Thank you, Meryl Streep

Thank you, Meryl Streep. All of us, actors, reporters, housewives, factory workers, the unemployed, the rich, ALL of us have a responsibility to raise our voices to fight against the abomination that is taking the White House in just a few days. All of us need to fight the hateful majority in congress that cares for nothing more than lining their own pockets with lobbyists’ money. All of us need to call out abuse where and when we see it, whether it’s in the checkout line or on the floor of the Senate. All of us are responsible to shout from whatever platforms we are given that this is not OK and that we will never normalize it. All of us need to support the press when they say that the emperor has no clothes and chastise the ones who normalize the deplorable. Meryl Streep was both right and duty bound to use her platform last night to address the coming storm. I will continue to use my little soapbox, as well. Will you?

So, How Does One Escape A Closed Belief System, Anyway?

I read this article (An Insider’s View: The Dark Rigidity of Fundamentalist Rural America) and I got myself thinking: How did I get out of that closed system, because I was surely every thing mentioned in this article?

It started with a small shift in my thinking and I don’t know what sparked it. After years of hearing how anyone who didn’t accept Jesus into their heart as their personal savior was going to hell. I asked my dad whether a child in the jungles of Africa (the most remote place I could think of at the time) who lived his life as good as is humanly possible but who never heard of Jesus, would go to hell when he died. The answer was that God would come to him in his heart and this hypothetical African would spontaneously accept Christ as their lord and savior and that, if he didn’t, he’d go to hell. Even at 10, that seemed absolutely preposterous. That moment began my departure from this closed system in which I was raised.

In my teens, I became an alcoholic and at 18, went into treatment and heard a concept that shook me to my core: I could choose my own concept of a higher power. I struggled with that one for 30 years.

At 19, I met an older lesbian couple and realized that what had been confusing me all my life was that I was naturally attracted to women. I called my daddy again, certain I was going to hell for this one. He told me, “If a bird flies over your head, it probably won’t hurt you any. Even if it lands on your head, it probably won’t be a problem. But, if you allow it to build a nest in your hair and live on your head, then it’s a problem.” And I stayed in the closet for the next 8 years.

In high school, I went around handing out graphic anti-abortion flyers and ranting about how the ERA would make us have to share restrooms with men (horror of horrors). Then I had an unplanned pregnancy at 24 and realized that no one else understood all the emotions and circumstances that were unique to me in that moment and in that instance, I KNEW that I could never tell another woman what to do with her body again.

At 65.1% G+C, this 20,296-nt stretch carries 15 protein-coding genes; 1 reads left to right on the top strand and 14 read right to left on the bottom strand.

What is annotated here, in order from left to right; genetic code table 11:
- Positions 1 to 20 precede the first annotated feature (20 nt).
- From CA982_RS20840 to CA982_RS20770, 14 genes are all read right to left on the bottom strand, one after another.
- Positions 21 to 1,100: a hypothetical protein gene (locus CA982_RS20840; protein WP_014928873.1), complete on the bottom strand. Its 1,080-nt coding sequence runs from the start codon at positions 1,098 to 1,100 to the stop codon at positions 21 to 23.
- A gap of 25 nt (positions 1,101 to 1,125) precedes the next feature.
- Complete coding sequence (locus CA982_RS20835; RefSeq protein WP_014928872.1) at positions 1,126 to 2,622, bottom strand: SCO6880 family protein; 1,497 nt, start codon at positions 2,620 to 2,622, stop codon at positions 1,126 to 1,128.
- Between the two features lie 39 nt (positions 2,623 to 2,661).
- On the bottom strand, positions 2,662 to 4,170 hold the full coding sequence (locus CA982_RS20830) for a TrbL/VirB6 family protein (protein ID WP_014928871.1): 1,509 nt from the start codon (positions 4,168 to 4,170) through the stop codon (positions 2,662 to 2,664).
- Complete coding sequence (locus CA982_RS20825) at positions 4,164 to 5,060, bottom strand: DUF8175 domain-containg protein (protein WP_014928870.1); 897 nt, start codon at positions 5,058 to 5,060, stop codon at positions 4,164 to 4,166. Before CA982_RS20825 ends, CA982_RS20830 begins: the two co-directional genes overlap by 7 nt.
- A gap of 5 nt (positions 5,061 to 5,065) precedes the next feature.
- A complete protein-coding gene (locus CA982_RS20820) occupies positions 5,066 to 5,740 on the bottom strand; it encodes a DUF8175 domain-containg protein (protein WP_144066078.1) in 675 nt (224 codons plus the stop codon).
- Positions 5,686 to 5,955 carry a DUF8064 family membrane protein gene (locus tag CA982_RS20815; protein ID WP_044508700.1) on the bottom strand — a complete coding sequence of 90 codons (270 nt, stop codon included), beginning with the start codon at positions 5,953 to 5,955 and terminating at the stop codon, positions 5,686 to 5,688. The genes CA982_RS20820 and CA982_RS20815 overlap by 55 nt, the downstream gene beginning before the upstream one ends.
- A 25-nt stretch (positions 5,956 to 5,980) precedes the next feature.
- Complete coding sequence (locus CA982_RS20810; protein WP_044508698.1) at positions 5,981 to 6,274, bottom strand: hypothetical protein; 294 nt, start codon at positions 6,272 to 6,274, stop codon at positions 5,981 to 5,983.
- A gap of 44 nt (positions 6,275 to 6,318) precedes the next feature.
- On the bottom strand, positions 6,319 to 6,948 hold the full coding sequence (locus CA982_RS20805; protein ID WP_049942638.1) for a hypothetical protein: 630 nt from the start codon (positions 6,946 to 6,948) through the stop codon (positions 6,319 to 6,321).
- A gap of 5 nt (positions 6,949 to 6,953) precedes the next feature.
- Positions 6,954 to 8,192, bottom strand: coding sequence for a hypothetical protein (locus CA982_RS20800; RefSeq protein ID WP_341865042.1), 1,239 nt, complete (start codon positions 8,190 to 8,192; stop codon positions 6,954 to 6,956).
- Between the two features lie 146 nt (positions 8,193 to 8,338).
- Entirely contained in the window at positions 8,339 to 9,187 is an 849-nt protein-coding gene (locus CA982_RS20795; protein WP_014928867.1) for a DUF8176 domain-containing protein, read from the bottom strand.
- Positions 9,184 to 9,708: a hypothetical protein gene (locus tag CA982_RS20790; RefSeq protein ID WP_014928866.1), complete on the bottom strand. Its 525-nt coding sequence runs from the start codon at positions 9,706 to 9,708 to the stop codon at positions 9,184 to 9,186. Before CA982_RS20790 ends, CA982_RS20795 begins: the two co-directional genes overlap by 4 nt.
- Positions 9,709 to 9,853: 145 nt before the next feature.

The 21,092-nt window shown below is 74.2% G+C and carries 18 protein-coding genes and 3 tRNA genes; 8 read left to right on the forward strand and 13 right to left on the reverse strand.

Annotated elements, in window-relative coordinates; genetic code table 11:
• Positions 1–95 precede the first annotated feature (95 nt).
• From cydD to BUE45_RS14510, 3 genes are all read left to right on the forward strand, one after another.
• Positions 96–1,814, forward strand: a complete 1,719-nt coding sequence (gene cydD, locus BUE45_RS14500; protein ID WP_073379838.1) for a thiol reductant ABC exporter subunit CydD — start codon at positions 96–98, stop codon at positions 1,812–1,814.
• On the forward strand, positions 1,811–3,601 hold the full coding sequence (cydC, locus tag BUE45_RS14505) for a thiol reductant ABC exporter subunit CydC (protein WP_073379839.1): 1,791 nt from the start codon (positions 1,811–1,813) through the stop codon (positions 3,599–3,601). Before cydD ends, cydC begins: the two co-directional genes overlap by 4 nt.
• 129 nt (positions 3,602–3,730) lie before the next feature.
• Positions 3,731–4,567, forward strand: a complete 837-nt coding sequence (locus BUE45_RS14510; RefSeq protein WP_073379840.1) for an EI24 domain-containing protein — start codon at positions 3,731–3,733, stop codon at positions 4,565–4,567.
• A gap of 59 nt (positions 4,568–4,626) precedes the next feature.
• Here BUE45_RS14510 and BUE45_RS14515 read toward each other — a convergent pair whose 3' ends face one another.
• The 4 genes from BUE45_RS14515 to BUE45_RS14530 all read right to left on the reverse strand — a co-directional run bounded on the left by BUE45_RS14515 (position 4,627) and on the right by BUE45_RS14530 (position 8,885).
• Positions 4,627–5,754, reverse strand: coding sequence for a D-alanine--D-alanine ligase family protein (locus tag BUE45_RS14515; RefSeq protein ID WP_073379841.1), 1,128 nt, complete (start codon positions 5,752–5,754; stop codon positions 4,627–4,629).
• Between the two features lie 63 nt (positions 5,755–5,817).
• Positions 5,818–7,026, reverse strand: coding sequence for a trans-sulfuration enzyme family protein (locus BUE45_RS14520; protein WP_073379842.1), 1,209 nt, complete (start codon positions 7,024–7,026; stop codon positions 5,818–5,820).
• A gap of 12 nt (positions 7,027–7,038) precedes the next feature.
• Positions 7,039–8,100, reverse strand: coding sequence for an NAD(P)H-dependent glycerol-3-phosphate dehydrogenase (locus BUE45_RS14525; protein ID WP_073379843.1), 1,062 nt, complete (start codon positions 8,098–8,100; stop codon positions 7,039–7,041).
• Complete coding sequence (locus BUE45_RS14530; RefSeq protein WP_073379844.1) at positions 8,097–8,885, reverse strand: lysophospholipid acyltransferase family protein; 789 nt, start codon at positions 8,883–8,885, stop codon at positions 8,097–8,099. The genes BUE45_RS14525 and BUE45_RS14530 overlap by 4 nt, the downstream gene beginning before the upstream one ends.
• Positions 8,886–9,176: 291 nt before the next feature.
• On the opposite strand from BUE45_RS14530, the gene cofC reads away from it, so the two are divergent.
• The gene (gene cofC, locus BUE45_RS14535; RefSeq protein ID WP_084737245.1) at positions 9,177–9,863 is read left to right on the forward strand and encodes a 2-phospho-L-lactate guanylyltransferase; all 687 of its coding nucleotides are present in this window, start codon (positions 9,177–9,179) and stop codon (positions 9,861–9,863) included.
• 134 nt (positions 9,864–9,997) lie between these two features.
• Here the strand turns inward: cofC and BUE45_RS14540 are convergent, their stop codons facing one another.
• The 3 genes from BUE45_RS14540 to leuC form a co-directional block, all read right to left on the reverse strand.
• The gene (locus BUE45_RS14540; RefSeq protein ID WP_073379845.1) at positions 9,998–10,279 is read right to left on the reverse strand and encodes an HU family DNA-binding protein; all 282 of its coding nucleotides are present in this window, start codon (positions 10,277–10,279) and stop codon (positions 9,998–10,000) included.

At 33, I went to college, convinced I would get a better job and live happily ever after once I graduated. And my mind opened up even more.

I don’t know how to induce this kind of awakening in others besides sharing it, but I’m going to do my damnedest to find out, because the system is playing them and us and it’s only going to get worse, not better. Let me start with this: “Hi, I’m Shannon and I’m from here. May I talk to you for a while?”

Get Over It? I Don’t Think So.

For those who have told me to get over it, “No.” What I will do is get involved in or join either the Green party or the Democratic party and work for the rest of my life to ensure that none of the vile things this man has said that he will do come to pass. What I will do is live my life as a constant protest against the rhetoric of hate that he has incited in his followers. What I will do is continue to shine a light on the lies and deceit that he and his followers perpetuate.

Advice for folks who are new to social justice actions

1. Water makes pepper spray worse. Use milk or liquid antacid and water. Don’t wear contacts.
2. If you get tear gassed, when you get home, put the contaminated clothes in a plastic bag for later decontamination and shower with cold water to avoid opening your pores.
3. Come with friends and don’t get separated. Avoid leaving the crowd and watch out for police snatch squads.
4. Beware undercovers, but beware snitchjacketing and collaborator ‘peace police’ even more.
5. The far right is very good at combing through pictures and doxxing people. Mask up if you don’t want to be identified.
6. Write any necessary phone numbers you may need directly on your skin in sharpie.
7. Have an offsite plan for emergencies if you have not been heard from by X time coordinated with someone offsite.
8. Make sure all mobile devices are charged!!
9. If you plan on going to jail, plan it: bail, lawyer, time off from work, witnesses i.e.: a cadre. Don’t just go to jail without training.